Study finds Monarch butterflies use medicinal plants to treat offspring for disease

Emory University Oct. 11, 2010, press release:

Monarch butterflies appear to use medicinal plants to treat their offspring for disease, research by biologists at Emory University shows. Their findings were published online Oct. 6 in the journal Ecology Letters.

“We have shown that some species of milkweed, the larva’s food plants, can reduce parasite infection in the monarchs,” says Jaap de Roode, the evolutionary biologist who led the study. “And we have also found that infected female butterflies prefer to lay their eggs on plants that will make their offspring less sick, suggesting that monarchs have evolved the ability to medicate their offspring.” (See interview with de Roode at http://tinyurl.com/3995m3u)

Few studies have been done on self-medication by animals, but some scientists have theorized that the practice may be more widespread than we realize. “We believe that our experiments provide the best evidence to date that animals use medication,” de Roode says.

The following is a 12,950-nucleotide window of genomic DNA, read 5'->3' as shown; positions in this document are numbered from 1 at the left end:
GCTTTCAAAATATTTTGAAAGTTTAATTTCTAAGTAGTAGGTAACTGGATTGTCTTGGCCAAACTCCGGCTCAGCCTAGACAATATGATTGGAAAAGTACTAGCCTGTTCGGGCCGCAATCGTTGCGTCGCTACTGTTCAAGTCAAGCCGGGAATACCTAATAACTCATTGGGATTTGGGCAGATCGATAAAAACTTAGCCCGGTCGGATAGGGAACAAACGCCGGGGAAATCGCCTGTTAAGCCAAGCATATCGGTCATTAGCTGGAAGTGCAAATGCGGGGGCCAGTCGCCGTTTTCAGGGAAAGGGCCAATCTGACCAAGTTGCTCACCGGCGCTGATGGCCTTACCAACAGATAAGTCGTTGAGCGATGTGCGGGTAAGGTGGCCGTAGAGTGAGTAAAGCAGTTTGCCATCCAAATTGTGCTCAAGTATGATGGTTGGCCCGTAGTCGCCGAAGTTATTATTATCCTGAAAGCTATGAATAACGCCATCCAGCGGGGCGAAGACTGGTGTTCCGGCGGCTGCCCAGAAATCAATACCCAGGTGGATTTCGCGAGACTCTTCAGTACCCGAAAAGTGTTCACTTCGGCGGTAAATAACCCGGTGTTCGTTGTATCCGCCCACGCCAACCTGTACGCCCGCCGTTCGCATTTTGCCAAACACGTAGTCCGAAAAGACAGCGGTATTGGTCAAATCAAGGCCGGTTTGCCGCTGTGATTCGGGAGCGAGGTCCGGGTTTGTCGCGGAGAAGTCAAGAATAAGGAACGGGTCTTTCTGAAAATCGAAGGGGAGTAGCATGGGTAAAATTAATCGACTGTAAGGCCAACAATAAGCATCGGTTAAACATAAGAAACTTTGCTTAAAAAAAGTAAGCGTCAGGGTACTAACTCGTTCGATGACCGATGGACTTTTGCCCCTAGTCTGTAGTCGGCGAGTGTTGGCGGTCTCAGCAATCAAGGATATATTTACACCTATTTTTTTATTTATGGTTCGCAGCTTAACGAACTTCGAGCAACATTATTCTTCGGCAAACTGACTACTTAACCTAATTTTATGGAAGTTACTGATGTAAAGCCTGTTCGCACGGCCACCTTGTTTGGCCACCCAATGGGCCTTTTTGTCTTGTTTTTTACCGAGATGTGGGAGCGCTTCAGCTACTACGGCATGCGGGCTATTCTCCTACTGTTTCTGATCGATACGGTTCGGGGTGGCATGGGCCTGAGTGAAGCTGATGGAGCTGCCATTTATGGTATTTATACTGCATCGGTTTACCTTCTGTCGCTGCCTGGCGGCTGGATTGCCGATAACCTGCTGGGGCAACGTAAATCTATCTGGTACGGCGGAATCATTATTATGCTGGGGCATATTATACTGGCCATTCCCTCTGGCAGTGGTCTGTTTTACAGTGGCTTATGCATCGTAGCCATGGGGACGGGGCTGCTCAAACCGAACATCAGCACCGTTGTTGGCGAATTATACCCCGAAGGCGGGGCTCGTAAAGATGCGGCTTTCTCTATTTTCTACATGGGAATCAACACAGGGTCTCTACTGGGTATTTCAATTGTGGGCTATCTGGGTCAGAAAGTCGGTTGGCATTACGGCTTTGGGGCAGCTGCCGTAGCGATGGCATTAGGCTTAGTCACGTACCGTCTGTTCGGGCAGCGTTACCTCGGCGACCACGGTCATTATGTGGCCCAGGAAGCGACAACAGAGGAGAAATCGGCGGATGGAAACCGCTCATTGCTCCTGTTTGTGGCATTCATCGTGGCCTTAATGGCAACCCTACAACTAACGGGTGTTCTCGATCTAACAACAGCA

Read more here.

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Migrating Monarchs lingered in Texas, coming to a plant near you soon

monarch butterfly, Danaus plexippus  (Lepidoptera: Nymphalidae)

Monarch Watch of the University of Kansas is reporting that 2010’s Monarch butterfly migration stalled longer than normal in Texas due to favorable weather and plant conditions there. Gardeners are reminded to plant milkweed and nectar species to support the populations migrating through and reproducing in your neighborhood. Read more here.

Steven Katovich, USDA Forest Service
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